"Subsidy proposals are ghastly and ministers do not realise how they will affect grassland farms in places like Exmoor, which is predominantly difficult grassland."
Those areas could lose over half their payments, he said. But the theory of not having to meet a headage goal and managing land and moorland may be right.
"We have done it before and shouldnt be frightened of being called something else, such as park keepers as we know the environment and what is needed."
Land agent for Exmoor National Park, Chris Hewitt said that it might bring back skills of stockmanship rather than keeping unsustainably high numbers of stock. That may give a marketing advantage from improved quality.
Match Nto soil needs
MORE efficient nitrogen use and environmental management are key factors in grassland management today.
Three farms on the BGS summer tour are participating in an Institute of Grassland and Environmental Research project which aims to target nitrogen inputs to soil requirements.
IGER North Wykes project, currently being tested on 10 farms, will develop a decision support system that can help producers use nitrogen tactically. Participating farms have cut nitrogen by an average of 28%, so far.
The support system model predicts mineral nitrogen in soil and estimates when nitrogen can be used by the sward. The difference between the two is the amount of nitrogen needed.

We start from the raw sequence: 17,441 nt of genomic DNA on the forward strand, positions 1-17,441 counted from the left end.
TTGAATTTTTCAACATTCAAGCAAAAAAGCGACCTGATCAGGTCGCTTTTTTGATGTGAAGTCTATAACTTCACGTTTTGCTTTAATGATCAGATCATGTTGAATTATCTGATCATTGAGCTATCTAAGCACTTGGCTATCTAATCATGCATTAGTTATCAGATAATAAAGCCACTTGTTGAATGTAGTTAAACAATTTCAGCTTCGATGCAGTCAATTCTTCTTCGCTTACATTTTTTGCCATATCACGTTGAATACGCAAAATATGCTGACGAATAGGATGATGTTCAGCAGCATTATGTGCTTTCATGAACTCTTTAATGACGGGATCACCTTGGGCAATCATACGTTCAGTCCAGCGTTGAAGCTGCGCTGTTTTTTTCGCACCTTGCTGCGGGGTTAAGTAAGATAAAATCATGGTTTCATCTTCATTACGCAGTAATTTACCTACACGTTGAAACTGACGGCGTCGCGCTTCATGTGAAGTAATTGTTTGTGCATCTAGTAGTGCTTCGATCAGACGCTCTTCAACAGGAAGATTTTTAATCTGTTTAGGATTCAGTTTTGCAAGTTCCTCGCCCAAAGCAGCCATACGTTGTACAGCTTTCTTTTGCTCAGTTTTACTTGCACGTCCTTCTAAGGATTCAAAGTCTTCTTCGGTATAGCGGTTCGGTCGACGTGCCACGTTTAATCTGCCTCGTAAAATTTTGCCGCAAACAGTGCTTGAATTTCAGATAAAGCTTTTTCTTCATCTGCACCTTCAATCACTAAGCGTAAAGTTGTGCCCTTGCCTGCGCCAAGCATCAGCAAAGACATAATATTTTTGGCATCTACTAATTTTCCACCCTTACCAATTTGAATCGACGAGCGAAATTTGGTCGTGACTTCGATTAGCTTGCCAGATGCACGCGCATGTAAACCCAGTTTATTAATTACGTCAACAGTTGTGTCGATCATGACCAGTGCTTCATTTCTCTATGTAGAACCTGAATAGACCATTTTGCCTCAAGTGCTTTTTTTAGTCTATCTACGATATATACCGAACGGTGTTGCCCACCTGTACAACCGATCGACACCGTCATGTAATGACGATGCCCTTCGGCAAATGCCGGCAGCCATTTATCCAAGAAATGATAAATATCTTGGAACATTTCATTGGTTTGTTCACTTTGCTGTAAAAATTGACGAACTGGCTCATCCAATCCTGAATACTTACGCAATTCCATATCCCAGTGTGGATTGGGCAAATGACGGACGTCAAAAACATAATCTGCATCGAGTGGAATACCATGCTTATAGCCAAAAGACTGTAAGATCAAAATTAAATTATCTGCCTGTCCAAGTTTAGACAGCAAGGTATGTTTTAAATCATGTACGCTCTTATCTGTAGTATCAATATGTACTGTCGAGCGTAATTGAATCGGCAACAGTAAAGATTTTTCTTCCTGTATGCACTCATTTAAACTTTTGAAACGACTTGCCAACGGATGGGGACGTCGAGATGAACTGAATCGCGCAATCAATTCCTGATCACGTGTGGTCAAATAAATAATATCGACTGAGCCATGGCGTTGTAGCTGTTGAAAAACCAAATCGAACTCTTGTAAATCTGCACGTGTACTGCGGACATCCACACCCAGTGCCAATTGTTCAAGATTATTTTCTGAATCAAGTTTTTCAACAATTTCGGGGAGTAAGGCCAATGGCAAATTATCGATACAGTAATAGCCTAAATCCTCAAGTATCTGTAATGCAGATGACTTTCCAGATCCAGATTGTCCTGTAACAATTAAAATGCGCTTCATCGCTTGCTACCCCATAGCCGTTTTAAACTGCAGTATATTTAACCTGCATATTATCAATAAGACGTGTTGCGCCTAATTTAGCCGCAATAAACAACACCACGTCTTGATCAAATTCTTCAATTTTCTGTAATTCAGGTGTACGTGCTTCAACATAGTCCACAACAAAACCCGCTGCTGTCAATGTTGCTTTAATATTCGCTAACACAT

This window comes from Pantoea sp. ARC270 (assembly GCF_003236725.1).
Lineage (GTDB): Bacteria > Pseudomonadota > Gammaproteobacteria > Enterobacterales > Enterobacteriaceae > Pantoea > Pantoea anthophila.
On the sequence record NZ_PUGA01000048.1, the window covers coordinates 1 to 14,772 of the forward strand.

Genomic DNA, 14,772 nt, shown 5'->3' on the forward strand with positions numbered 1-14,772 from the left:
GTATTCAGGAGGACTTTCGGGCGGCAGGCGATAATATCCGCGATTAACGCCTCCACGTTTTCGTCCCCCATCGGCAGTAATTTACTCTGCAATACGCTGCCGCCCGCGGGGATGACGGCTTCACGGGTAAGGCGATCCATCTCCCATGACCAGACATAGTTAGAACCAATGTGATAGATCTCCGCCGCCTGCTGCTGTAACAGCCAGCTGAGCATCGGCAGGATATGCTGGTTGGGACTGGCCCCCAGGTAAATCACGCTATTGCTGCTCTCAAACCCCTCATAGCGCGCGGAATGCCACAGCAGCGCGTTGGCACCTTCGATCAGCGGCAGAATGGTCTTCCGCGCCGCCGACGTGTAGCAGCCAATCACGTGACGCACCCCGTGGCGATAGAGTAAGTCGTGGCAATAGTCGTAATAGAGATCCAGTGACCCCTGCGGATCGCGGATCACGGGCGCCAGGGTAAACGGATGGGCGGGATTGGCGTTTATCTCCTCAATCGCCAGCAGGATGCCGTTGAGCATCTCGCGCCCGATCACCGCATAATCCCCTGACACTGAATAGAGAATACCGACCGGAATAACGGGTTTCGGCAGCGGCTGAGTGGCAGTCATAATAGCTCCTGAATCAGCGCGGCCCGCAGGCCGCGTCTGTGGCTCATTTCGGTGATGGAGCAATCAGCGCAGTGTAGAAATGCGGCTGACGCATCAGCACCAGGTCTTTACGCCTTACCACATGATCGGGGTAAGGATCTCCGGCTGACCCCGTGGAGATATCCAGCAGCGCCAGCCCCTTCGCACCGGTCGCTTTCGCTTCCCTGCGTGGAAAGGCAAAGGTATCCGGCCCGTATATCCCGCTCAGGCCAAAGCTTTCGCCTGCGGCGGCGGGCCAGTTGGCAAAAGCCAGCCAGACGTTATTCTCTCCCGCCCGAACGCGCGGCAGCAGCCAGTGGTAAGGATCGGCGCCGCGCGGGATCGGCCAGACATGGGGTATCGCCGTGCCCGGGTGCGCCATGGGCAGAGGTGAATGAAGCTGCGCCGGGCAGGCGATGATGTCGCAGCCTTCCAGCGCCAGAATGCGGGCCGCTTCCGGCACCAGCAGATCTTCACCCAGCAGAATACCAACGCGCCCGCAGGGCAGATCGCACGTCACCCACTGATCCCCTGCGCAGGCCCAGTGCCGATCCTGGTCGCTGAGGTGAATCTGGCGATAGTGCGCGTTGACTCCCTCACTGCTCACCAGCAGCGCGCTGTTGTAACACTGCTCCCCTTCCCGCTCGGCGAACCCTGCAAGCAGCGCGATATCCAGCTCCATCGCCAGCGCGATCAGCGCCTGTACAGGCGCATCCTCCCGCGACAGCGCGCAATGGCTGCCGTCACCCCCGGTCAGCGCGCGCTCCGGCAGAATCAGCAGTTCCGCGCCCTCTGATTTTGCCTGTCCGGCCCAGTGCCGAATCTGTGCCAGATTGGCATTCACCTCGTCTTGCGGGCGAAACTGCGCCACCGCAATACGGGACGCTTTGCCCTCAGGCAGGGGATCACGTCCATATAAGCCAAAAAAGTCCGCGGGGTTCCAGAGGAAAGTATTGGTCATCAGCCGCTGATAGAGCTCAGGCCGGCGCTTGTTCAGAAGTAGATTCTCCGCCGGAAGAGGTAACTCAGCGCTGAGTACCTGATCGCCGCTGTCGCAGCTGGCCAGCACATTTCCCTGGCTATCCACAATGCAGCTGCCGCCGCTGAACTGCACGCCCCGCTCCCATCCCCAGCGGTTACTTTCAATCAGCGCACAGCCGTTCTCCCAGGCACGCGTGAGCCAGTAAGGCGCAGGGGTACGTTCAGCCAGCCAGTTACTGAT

According to IGER North Weakes Elaine Dukes the aim is to keep soil mineral nitrogen levels down throughout the year. "If a low level of mineral nitrogen is in the soil, less can be leached over winter when drainage occurs."
Applications start later, but begin at a higher rate with 100kg/ha (80 units/acre) nitrogen applied in April. But May would see lower levels of 28kg/ha (22 units/acre) nitrogen because soil mineral nitrogen is rising at this time, she told tour delegates.
"Overall yields have been maintained, although they may have been lower early on."
To measure output and to see whether dry matter yields are maintained, fields are split on participating farms into normal practice and tactical nitrogen use.